Efficiency must be balanced with security

Networks will be bigger and faster in future but they may not be safer

Networks will be bigger and faster in future but they may not be safer

Last month, scientists from US institutions Caltech and Cern transferred data from California to Geneva at an average rate of 6.25 gigabits per second. This is 10,000 times faster than a typical home broadband connection.

With the next generation internet - IPv6 - just around the corner, Wans are getting quicker and this is good news. However, new risks and additional responsibilities require a rethink on how we manage network performance.

Millions of PCs were infected in the UK this month by a family of internet worms exploiting a loophole in Microsoft's Windows operating systems.

One variant of the worm, Sasser D, was said to have scanned the internet so aggressively for computers to infect that networks slowed down inexorably as they became congested with data, in a similar way to how denial-of-service attacks work. Many businesses' systems simply ground to a halt as a result.

Installing anti-virus software and firewalls to keep out virulent pests is as standard practice now in organisations as having immunisation jabs before travelling to far-flung destinations. It is a necessary precaution.

But as most companies have found with the Sasser worm, having the protection in place is no longer enough. The protection is only as efficient as the Wan or Lan they run on.

Viruses and worms are spreading faster, hitting computers before organisations can safeguard their networks and systems by uploading patches and updates. Internet worm Code Red, for example, doubled its infection rate every 37 minutes; Slammer, which followed in January was even more deadly, doubling its infection rate every 8.5 seconds.

Here lies the problem with network speed. As networks and data transfer become faster, so do the threats of supercharged attacks. Without proper management, your greatest asset also becomes your Achilles' heel.

The growing trend towards network monitoring and optimisation tools is one indicator of the user community looking for turbo-charged performance packages. But this needs to be refined for the network challenges of tomorrow.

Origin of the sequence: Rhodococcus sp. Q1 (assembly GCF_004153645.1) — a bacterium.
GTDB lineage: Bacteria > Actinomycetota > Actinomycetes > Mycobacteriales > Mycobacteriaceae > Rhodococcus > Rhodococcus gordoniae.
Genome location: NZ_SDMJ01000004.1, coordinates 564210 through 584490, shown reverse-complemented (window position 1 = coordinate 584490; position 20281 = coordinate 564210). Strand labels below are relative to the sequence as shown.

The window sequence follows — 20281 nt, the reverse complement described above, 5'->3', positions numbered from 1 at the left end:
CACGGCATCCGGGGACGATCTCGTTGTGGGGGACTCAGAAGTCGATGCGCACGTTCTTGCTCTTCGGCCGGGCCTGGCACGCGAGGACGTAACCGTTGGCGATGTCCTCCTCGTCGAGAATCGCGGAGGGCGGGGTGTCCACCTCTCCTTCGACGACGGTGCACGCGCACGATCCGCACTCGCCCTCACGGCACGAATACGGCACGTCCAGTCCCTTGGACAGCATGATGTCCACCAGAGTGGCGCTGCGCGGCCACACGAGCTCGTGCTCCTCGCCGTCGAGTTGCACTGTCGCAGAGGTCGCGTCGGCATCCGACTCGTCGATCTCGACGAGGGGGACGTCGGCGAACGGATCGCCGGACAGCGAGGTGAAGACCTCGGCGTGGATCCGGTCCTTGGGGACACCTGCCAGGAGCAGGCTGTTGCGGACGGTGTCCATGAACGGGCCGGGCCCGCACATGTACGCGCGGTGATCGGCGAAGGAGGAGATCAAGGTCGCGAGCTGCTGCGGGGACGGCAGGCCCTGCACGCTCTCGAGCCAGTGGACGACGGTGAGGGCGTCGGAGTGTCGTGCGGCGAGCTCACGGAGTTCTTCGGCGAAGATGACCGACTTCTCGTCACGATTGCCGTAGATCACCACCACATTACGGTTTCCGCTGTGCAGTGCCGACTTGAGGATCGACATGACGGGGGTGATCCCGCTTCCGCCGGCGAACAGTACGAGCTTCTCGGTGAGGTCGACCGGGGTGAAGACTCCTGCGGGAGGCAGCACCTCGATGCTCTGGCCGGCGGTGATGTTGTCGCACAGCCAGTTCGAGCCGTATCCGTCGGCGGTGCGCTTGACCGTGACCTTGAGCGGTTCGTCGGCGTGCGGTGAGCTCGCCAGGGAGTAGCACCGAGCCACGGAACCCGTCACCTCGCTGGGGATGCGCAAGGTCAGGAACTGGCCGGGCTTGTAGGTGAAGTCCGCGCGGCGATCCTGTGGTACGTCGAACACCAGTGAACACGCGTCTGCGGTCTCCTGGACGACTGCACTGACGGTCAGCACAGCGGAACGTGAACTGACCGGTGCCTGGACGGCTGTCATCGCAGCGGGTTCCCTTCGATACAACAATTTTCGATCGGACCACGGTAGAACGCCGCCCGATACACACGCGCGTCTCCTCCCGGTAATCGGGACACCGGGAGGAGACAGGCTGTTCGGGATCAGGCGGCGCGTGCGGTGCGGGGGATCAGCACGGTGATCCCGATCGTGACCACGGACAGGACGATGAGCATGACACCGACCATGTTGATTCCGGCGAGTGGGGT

We all know that speed is not always derived from fatter pipes and faster processors, but at the same time, hitting the Nitro button in times of need is also not always the answer. IT departments must be clear that issues, such as network latency, data compression, application prioritisation, security, caching and hybrid networks, need to be treated as one collective performance challenge. Dealing with them one at a time will always leave part of the network vulnerable and slow.

In the case of a virus attack, rapid response is needed, but even the less glamorous worlds of replication and synchronisation require capacity, speed and careful management. Data bottlenecks can hurt a business as much as a Love Bug but the network has to respond in different ways to deal with these problems.

As networks become faster, IT departments have to be smarter in how they think about optimisation. The anti-virus issue is a very tangible example of the respect with which network speed should be treated and it offers a lesson for business applications as a whole.

Efficiency is delivered through a delicate balancing act of resources with clear planning including contingencies. Without a more insightful understanding of the power offered by next generation performance, the 'better, faster, safer' network will always be a megabit away.

Steven Wastie is marketing director at Peribit Networks

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